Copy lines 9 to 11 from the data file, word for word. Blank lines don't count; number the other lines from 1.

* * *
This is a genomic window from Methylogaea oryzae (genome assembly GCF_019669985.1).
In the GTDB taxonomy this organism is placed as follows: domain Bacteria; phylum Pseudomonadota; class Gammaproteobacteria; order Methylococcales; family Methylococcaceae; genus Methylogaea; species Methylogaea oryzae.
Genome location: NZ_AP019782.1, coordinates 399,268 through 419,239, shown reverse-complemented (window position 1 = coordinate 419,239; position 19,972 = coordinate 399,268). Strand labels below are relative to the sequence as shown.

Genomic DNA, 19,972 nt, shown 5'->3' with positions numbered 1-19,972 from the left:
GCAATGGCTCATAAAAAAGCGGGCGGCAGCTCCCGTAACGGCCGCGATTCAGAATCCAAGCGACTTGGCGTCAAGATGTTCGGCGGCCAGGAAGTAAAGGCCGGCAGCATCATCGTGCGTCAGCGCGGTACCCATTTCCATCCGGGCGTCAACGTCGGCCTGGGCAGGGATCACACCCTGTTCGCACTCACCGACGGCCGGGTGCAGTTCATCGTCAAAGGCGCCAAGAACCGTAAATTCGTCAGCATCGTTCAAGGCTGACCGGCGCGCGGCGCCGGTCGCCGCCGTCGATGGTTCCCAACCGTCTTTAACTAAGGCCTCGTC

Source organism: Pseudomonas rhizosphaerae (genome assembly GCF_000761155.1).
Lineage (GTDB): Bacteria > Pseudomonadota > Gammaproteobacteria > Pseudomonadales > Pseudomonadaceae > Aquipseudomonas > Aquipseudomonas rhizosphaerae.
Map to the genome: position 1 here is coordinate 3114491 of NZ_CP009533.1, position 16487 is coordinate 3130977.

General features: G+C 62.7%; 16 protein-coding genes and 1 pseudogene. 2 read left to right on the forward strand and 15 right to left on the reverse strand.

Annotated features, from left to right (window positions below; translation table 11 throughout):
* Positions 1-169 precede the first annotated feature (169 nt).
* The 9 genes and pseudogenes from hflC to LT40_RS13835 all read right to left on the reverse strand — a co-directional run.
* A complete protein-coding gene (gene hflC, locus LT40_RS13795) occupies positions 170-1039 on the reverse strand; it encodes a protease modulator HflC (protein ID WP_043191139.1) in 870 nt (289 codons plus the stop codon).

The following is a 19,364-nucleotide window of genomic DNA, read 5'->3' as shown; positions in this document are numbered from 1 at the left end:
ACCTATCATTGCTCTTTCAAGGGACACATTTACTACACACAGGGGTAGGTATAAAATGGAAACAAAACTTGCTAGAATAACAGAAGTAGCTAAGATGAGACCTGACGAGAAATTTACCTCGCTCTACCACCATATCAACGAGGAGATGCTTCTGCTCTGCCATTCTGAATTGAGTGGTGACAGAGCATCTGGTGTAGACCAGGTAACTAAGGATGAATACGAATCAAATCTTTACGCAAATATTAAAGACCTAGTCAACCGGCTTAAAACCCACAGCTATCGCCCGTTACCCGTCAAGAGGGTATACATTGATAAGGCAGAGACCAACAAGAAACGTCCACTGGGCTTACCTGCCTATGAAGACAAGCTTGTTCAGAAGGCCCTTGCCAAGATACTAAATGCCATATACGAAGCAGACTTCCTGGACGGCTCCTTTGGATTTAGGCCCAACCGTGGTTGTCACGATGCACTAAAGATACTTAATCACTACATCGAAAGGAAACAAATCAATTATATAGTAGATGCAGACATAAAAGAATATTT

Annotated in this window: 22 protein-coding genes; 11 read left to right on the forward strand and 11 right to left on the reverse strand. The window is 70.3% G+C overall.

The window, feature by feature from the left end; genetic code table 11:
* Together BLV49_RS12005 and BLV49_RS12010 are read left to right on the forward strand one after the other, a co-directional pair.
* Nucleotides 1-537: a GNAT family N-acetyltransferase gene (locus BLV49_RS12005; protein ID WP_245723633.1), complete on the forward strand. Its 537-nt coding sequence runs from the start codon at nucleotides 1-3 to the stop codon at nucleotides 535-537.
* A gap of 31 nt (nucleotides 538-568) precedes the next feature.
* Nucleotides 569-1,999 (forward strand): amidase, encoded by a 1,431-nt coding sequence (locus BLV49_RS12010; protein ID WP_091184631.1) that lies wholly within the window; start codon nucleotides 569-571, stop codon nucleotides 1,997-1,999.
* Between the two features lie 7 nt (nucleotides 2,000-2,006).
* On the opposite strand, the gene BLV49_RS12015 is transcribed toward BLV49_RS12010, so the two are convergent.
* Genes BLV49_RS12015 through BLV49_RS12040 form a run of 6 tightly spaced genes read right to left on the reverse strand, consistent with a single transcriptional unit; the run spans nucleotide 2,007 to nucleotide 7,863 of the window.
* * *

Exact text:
General features: G+C 62.7%; 16 protein-coding genes and 1 pseudogene. 2 read left to right on the forward strand and 15 right to left on the reverse strand.

Annotated features, from left to right (window positions below; translation table 11 throughout):
* Positions 1-169 precede the first annotated feature (169 nt).